Thursday, 2 October 2014

INSPIRATION

Breaking news. On my way for a newspaper I espied a swan. Just one. Paddling along (do swans swim or paddle?) faster than I was walking.  Quickly it disappeared so we still have not seen the family. I have asked several people-all, yes all have seen 2 adults with  4 cygnets but not us.This was not the case with the lovely oyster catchers of which I estimated over 200 on the sands at Morecambe. Our interest in ornithology is definitely  increasing.

I am still considering my little book of useful suggestions for a brighter life. Simply things I have picked up over the years that are worth passing on. The little book would be pocket sized and on the list compiled here I have over 30. I am trying to practice two of them. First enjoy what I call planned laziness. The second, learn to lighten up. I am thoroughly enjoying them both.. I have completed one book of 300 pages, as reported yesterday. Today I have started a new book by one of my favourite authors, wife of a television quiz show host, whose literary fame arose through a leper colony island called Spinalonga just off Crete. The author- whose Christian name is Victoria- went to meet one of the old survivors of the island, which housed leprosy sufferers from 1903 until 1957.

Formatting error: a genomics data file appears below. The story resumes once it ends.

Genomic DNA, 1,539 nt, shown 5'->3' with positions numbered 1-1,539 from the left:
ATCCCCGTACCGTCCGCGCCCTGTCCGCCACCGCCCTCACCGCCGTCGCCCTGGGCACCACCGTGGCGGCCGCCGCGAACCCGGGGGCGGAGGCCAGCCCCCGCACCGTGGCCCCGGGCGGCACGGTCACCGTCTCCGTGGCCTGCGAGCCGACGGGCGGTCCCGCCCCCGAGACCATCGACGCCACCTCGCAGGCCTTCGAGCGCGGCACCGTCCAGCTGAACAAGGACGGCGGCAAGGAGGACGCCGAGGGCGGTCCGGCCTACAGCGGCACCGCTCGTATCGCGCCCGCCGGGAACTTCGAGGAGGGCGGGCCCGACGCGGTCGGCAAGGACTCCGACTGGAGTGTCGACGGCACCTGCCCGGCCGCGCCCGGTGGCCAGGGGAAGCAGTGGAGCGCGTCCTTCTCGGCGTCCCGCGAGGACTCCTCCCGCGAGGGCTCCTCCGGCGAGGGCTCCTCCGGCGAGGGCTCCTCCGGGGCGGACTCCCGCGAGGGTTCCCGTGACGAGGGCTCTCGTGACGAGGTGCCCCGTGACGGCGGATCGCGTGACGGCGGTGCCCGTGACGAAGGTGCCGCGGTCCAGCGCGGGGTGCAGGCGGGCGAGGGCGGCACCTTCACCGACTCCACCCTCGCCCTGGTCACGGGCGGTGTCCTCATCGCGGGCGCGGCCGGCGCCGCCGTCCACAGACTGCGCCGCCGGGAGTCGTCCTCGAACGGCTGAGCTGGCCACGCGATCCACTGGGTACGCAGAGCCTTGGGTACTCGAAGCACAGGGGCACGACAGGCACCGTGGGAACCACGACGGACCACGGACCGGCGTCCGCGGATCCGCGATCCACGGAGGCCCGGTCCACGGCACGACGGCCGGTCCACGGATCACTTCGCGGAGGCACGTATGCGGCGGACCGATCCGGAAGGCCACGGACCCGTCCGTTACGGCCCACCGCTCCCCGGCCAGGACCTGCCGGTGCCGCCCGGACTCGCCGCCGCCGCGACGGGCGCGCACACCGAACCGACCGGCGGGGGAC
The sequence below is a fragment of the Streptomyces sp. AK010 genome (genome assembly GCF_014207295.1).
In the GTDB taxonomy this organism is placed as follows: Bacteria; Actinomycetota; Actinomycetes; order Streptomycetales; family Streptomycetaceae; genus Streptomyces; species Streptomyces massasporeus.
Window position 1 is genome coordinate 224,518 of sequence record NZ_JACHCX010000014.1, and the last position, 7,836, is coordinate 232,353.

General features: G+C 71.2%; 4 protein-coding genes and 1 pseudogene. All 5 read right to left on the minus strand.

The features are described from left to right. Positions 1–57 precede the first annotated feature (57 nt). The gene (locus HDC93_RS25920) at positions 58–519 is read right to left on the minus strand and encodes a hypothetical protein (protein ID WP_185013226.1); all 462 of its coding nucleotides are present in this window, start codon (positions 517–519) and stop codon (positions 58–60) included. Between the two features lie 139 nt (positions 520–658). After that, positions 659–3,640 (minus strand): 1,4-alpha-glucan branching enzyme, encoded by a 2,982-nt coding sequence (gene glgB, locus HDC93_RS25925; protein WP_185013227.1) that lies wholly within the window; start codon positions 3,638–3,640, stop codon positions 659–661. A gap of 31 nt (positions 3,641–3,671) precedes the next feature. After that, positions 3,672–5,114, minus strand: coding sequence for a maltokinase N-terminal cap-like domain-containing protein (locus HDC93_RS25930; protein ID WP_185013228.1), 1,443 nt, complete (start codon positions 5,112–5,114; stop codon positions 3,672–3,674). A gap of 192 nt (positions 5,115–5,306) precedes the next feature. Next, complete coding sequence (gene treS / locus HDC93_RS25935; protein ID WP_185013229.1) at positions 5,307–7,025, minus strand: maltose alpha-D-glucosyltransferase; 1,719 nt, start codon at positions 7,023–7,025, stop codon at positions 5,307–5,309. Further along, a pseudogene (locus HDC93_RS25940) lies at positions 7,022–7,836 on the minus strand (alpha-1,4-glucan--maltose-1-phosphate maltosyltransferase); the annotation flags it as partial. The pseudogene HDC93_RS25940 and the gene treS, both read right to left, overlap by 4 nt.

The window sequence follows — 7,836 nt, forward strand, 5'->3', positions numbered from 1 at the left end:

The old man was charming, lively without a trace of self pity, still handsome despite the marks of the disease on his face. He had no complaints, but was willing to tell his story. So persuaded by this, Victoria returned to London to learn Greek. Thereafter the conversations were even more stimulating and inspiring, conducted beneath the vines outside his front door, or in front of the huge wood stove in the winter. He revealed a passionate love for his family and  religious faith his rock. There was something so large, generous yet gentle about him that it seemed to Victoria like another worldly quality.People who knew him said that in meeting him they knew what was meant by the words 'psych' and soul.

When the two first met, unlike many of his compatriots he was exactly on time. As the end of his life came he faced it with strong faith and a very strong sense of 'being ready to go'.And so he did- on time once again as he had promised.

Such stories I find inspiring and humbling. I thought it might be worth sharing with all of you.


Wednesday, 1 October 2014

ANOTHER POSTCARD-TUESDAY EVENING